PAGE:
Last week I wrote about how I finished my job at Elastic and, unsurprisingly, ever since I’ve been getting questions about what’s next. Changing jobs in this economy is crazy enough, I get that. So first thing’s first.
I didn’t get laid off, I quit willingly.
I am writing this at the airport, so the priority now is – vacation. Easter is around the corner, which means some family time. Unrelated to family time, I think my mojo for traveling has returned. I’ve been almost constantly on the move for the past four weeks, and I feel more energized than I have in a long while. The pandemic definitely took a toll. A part of me was thinking that travel for fun (or for work) was behind us. I am so happy once again get to complain about long airport queues and the horrible plane food :)
Once my travel adventures are over, I’ll be joining a small startup. Really small, a startup of 25 people.
And I have to admit – I am beyond excited
If it wasn’t already obvious, I didn’t make a decision to leave Elastic lightly. The idea of leaving has been on the back-burner for quite a bit; but at the same time, I wasn’t willing to leave for just anything.
To me, a good job is a combination of good company culture, interesting problems to solve and a decent compensation. At different points in my career I was prioritizing a different thing out of the three. At this point, company culture is the most important to me and one thing I wasn’t wiling to compromise on.
I understand that it’s impossible to get a full picture of the company culture from a couple of interviews. But at work, same as in life, there’s that click with certain people and you just know.
It feels right
A part of me is always guided by my intuition. Some things look good on paper, but don’t feel right. In the process of interviewing, I turned down some great offers. Most of the time, something didn’t feel quite right, although I couldn’t tell you exactly what that was.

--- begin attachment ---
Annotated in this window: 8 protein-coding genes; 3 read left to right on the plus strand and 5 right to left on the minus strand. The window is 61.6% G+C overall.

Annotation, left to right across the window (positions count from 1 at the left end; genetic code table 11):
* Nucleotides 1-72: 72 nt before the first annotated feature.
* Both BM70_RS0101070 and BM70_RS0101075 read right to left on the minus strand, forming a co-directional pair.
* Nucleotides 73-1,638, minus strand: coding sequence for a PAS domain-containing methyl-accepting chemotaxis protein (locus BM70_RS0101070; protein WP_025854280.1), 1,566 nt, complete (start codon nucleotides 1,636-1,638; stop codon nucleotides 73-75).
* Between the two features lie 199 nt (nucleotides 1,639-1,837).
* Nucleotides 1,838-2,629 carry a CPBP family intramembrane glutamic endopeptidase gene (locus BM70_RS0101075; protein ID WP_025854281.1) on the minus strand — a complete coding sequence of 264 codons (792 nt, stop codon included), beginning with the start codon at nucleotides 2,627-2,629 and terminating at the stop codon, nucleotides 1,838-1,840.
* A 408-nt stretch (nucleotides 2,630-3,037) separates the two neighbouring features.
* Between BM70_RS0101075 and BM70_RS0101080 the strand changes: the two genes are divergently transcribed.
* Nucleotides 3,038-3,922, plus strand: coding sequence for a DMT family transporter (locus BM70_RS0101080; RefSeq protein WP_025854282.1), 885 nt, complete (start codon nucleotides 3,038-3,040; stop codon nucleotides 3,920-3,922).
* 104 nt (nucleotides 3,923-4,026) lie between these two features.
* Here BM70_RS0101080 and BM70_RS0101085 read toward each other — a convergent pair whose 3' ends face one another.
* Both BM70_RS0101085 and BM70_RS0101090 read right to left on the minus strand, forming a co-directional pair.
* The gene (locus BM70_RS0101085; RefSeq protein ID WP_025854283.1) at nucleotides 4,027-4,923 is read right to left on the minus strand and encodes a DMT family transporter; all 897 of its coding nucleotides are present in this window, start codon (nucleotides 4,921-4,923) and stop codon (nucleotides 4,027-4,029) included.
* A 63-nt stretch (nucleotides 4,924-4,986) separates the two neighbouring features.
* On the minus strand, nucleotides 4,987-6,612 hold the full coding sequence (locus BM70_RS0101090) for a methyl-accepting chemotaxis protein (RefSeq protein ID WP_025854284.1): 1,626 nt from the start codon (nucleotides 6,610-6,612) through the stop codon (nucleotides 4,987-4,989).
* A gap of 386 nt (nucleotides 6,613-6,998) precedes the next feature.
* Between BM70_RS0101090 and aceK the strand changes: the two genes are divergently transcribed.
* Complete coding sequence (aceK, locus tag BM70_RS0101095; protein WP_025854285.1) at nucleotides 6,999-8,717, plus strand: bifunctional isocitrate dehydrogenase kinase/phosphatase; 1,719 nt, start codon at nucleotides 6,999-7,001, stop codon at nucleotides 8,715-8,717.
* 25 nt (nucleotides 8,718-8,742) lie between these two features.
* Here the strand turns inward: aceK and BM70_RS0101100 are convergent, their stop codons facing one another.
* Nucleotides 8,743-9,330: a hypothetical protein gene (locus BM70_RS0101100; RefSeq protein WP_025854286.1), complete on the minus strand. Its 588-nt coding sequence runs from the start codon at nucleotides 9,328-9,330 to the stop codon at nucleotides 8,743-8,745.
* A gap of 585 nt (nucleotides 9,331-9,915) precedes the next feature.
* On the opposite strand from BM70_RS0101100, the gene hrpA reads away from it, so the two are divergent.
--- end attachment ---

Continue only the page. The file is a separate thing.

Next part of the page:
When I met the people from my future company, I felt a wave of positivity and respect. I felt like I was talking to fellow engineers, rather than being evaluated, probed or set for failure. It was obvious that there were some very smart people in the room, but none of them wanted to make it their case. This resulted in some very productive and insightful conversations.
So why am I scared then?
Over the past few weeks, all of my friends have received at least one text from me saying “What have I done?”, the context being: what have I done, quitting my nice job in a company that I adored.
Leaving something known for something unknown is always stressful. Add to that the lack of my experience working in a small environment like this one, and my fears are multiplied.
But without change, there is no growth. Whatever step we take, even if it is the wrong one, takes us closer to understanding who we are and we want. With time, it all becomes more clear.
Until then, no reason to stress out about it. After all, our choices are half chances, just like everybody else’s.
Wish me luck!